Programmer's Guide - Rules
A rule is the basic part of a Keyman keyboard. Each rule defines what a keystroke will output, when certain characters are already displayed on the screen. A rule is also used to pre-process and post-process the characters being output to the screen.
A rule is made up of three parts:
%context% + %keystroke% > %output%
context refers to what is already displayed on the screen. A rule will only be fired
if the context and the keystroke both match. The
output will replace the context matched on
the left hand side of the rule.
In advanced groups, the
keystroke section of the rule may be omitted
for processing on the context and output.
Some of the important functions that can be used in rules are
context keyword will transfer the
context of the rule into the
output, for example:
"abc" + "d" > context "D"
will, when "abc" is on the screen, and "d" is pressed, replace "abc" with "abcD". You can also put a single character from the context into the output using context(n):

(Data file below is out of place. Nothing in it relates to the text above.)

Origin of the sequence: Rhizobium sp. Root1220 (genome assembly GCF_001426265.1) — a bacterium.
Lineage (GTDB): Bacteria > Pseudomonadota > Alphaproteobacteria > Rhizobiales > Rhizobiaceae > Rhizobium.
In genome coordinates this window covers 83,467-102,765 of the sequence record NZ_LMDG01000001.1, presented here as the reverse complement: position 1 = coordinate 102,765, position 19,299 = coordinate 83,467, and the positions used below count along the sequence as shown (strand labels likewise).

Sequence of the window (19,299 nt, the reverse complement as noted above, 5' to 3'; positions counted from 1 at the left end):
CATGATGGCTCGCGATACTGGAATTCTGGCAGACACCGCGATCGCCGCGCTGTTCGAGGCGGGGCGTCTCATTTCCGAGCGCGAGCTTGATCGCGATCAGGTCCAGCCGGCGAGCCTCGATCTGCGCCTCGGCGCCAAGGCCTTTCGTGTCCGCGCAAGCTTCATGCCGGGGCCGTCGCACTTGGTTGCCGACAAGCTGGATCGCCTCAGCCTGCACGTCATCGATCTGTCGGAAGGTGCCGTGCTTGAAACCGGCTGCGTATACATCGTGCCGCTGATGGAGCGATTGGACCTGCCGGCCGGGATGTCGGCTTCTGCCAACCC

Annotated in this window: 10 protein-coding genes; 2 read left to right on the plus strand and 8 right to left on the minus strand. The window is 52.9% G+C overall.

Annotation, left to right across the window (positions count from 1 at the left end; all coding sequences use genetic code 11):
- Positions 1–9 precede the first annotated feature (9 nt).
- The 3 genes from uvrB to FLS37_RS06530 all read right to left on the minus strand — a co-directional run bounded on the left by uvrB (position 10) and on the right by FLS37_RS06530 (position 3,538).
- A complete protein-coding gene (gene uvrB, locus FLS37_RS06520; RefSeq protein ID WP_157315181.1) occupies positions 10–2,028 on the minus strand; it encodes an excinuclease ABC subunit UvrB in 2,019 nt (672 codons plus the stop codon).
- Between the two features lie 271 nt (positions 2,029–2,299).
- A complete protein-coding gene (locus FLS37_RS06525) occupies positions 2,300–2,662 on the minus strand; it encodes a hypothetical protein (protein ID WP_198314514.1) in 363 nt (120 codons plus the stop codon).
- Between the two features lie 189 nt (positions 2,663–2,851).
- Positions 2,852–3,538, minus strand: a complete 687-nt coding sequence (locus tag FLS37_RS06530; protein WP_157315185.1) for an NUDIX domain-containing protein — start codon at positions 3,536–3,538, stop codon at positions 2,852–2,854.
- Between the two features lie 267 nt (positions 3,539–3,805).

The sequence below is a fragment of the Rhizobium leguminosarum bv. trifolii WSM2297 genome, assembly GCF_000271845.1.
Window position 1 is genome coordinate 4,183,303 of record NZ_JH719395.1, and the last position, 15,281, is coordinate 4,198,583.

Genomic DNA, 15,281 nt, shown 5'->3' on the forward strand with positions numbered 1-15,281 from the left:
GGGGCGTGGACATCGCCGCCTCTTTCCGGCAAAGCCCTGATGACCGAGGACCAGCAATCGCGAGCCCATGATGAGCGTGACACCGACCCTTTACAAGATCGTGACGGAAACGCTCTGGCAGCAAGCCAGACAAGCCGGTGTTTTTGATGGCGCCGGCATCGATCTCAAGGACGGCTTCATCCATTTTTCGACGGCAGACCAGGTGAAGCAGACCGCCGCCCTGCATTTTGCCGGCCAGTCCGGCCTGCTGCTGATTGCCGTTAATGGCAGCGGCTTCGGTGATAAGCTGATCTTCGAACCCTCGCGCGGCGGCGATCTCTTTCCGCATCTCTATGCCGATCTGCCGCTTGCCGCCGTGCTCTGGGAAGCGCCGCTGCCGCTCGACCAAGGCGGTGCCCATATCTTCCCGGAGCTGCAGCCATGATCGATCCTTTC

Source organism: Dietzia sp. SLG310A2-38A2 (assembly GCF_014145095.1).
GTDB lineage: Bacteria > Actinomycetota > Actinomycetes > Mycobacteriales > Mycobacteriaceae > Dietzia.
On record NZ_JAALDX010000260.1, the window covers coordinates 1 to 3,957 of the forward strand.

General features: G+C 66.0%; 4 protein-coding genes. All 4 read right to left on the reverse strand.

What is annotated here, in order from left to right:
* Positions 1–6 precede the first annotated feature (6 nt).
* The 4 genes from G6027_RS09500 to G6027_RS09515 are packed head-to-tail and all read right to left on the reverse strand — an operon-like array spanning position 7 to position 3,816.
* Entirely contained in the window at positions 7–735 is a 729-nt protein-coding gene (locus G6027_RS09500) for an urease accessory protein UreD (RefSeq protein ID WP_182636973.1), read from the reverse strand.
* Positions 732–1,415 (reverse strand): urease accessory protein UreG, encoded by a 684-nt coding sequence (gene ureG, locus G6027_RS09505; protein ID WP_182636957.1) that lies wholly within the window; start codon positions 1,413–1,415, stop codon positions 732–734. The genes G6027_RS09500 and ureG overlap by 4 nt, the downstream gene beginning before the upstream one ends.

"abc" + "d" > "D" context(2)
This will output "Db" when "abcd" is typed.
nul is used in the output of a rule to give the rule no output. For instance, the backslash key may
be invalid in the keyboard you are creating, so the following rule will mean it will never have any output:
+ '\' > nul
beep is the same as
nul, except that the computer will emit a beep sound at the same time to
alert the user to the error. You
can use this, for instance, when the user types the same diacritic twice in a row:
'è' + '`' > context beep
context statement is required here so that the rule does not delete the "è" character.